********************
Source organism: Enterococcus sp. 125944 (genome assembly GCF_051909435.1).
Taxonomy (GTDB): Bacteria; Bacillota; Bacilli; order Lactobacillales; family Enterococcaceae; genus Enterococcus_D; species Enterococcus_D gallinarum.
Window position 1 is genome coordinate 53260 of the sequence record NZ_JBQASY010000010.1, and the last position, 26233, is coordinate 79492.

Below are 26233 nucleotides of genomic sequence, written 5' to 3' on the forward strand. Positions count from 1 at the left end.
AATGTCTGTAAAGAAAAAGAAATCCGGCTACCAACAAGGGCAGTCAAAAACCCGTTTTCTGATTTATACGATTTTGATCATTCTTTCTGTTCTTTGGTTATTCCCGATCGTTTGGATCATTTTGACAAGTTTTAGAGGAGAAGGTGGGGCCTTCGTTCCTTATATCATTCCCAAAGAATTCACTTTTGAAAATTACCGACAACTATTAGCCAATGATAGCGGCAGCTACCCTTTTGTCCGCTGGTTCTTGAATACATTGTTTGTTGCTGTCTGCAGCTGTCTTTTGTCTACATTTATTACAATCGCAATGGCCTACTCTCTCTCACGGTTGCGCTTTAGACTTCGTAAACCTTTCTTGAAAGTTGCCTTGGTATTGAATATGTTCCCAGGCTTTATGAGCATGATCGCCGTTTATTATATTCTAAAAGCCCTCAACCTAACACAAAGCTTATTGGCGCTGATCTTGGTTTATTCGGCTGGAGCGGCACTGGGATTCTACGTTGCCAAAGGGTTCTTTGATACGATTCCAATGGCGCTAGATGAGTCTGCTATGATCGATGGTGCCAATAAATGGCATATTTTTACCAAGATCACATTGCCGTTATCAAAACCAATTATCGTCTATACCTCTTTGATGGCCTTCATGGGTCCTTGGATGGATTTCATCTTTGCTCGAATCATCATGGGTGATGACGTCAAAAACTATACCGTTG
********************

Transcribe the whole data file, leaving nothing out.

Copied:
Source organism: Enterococcus sp. 125944 (genome assembly GCF_051909435.1).
Taxonomy (GTDB): Bacteria; Bacillota; Bacilli; order Lactobacillales; family Enterococcaceae; genus Enterococcus_D; species Enterococcus_D gallinarum.
Window position 1 is genome coordinate 53260 of the sequence record NZ_JBQASY010000010.1, and the last position, 26233, is coordinate 79492.

Below are 26233 nucleotides of genomic sequence, written 5' to 3' on the forward strand. Positions count from 1 at the left end.
AATGTCTGTAAAGAAAAAGAAATCCGGCTACCAACAAGGGCAGTCAAAAACCCGTTTTCTGATTTATACGATTTTGATCATTCTTTCTGTTCTTTGGTTATTCCCGATCGTTTGGATCATTTTGACAAGTTTTAGAGGAGAAGGTGGGGCCTTCGTTCCTTATATCATTCCCAAAGAATTCACTTTTGAAAATTACCGACAACTATTAGCCAATGATAGCGGCAGCTACCCTTTTGTCCGCTGGTTCTTGAATACATTGTTTGTTGCTGTCTGCAGCTGTCTTTTGTCTACATTTATTACAATCGCAATGGCCTACTCTCTCTCACGGTTGCGCTTTAGACTTCGTAAACCTTTCTTGAAAGTTGCCTTGGTATTGAATATGTTCCCAGGCTTTATGAGCATGATCGCCGTTTATTATATTCTAAAAGCCCTCAACCTAACACAAAGCTTATTGGCGCTGATCTTGGTTTATTCGGCTGGAGCGGCACTGGGATTCTACGTTGCCAAAGGGTTCTTTGATACGATTCCAATGGCGCTAGATGAGTCTGCTATGATCGATGGTGCCAATAAATGGCATATTTTTACCAAGATCACATTGCCGTTATCAAAACCAATTATCGTCTATACCTCTTTGATGGCCTTCATGGGTCCTTGGATGGATTTCATCTTTGCTCGAATCATCATGGGTGATGACGTCAAAAACTATACCGTTG